For the front runners for overall victory like Pinot, the Welsh defending champion Geraint Thomas (Team Ineos), Dutchman Steven Kruijswijk (Jumbo-Visma), Colombian Egan Bernal (Team Ineos) and German Emanuel Buchmann (Bora-hansgrohe), the expected welcoming party of fans in all states of fervour and in precariously close proximity is an ever-present danger. Add to that, the cacophony of noise from helicopters, motor bikes, cars and the cheers from spectators and the suffocating and eye stinging fumes of flares which are illegal to bring to the Tour but still lit up by some spectators.
No matter the televised public campaigns urging common sense from the crowd, the dangerous extreme of a crowd’s passion for the Tour is all an extra element of the Tour that the riders, while still trying to listen to orders from their sports directors via radio, have had no choice but to adapt to. It is an element that grew as the concern it is during the height of the Team Sky (now Team Ineos) era when riders like the absent four times Tour winner Chris Froome and his team were abused verbally and physically – even with punches – as the French drought of success continued.
For the Tour leaders of today, riding through crowds in the mountains is still an ever-present concern. But for those in their wake, it can be a different story. For them, the edgy atmosphere becomes more of a festival; and if anything, riders like Kristoff tap into it as a form of motivation.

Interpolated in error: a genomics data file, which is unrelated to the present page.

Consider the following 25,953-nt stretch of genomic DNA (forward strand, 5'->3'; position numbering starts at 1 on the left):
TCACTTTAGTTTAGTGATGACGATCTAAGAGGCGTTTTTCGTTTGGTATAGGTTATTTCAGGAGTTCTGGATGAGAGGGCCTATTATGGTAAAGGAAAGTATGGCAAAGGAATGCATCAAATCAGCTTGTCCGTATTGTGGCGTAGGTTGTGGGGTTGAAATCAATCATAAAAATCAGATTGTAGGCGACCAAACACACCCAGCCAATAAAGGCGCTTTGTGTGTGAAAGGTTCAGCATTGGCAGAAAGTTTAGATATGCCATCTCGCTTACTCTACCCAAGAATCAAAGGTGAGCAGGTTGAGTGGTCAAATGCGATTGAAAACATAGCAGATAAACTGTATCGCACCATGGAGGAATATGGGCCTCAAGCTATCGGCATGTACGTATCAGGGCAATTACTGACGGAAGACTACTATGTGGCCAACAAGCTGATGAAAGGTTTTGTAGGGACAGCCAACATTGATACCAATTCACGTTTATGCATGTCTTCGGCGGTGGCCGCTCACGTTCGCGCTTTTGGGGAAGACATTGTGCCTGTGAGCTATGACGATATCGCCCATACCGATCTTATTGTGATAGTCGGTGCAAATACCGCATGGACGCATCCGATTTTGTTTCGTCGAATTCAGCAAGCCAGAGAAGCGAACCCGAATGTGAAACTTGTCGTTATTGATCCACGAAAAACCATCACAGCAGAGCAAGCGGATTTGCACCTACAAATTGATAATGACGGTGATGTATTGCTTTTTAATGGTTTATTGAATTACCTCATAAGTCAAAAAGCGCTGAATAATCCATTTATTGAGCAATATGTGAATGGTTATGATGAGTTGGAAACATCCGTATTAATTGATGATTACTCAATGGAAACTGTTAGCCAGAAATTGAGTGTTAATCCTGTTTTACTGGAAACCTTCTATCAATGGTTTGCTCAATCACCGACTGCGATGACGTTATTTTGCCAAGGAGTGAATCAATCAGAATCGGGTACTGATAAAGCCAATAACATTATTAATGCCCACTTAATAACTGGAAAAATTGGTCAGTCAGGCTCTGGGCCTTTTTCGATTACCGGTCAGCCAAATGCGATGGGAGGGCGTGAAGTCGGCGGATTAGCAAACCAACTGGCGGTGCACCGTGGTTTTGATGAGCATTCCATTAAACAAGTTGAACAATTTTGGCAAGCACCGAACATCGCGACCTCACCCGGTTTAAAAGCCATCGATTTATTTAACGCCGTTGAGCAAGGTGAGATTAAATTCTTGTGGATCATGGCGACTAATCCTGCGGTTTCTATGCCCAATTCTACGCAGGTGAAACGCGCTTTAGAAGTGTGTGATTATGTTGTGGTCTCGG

“It’s not so nice if it’s they stand in the way and maybe get in the way of the race,” Kristoff said. “We can enjoy the spectacle. But sometimes I’m not even looking because I’m so tired of just looking at asphalt.”
Australian Caleb Ewan (Lotto-Soudal) was not sure what to expect in the Alps when he set off for stage 18 from Embrun to Valloire on Thursday. This is his first Tour. He has never ridden as far as he has in any of his four previous grand tours – three in the Giro d’Italia and one in the Vuelta a España .
Asked what how he felt about riding through huge crowd in the Alps, he told VeloNews that he expected to get a boost.
“It [will] probably give a little bit of an extra boost. I’m just suffering behind trying to make time cut,” Ewan said. “But if it was if there was no one there it would be quite boring.
“I never made it to the mountains in any of the grand tours. So, the Pyrénees was my first real taste of big mountains. I think [the Alps] are going to be completely different experience.”
Jens Keukeleire, a Belgian teammate of Ewan at Lotto-Soudal and formerly at Mitchelton-Scott, recalls his past experiences with a whimsical humor. Asked about the hazards of racing up a mountain flocked by hundreds of thousands of fans, he told VeloNews: “For me, it’s never a big problem. For the ‘GC’ riders, the crowd gets pretty intense. But us, we can enjoy it a little more. They are not really running in our way. I’ve never had a circumstance that you see on television where they come too close. It is just surviving, but I see a lot of funny things in the Tour.”
Has he ever taken a beer from the crowd ‘a la’ Australian teammate Adam Hansen who is not in this Tour? “No, “he said. “I’ve thought about it a lot, but you never know. Usually the beers are already open. What’s in the beer? There might be something else than just beer in the bottles.”
Which goes to remind that danger can still be lurking on the Tour—especially if it’s a fan dressed in a Borat costume.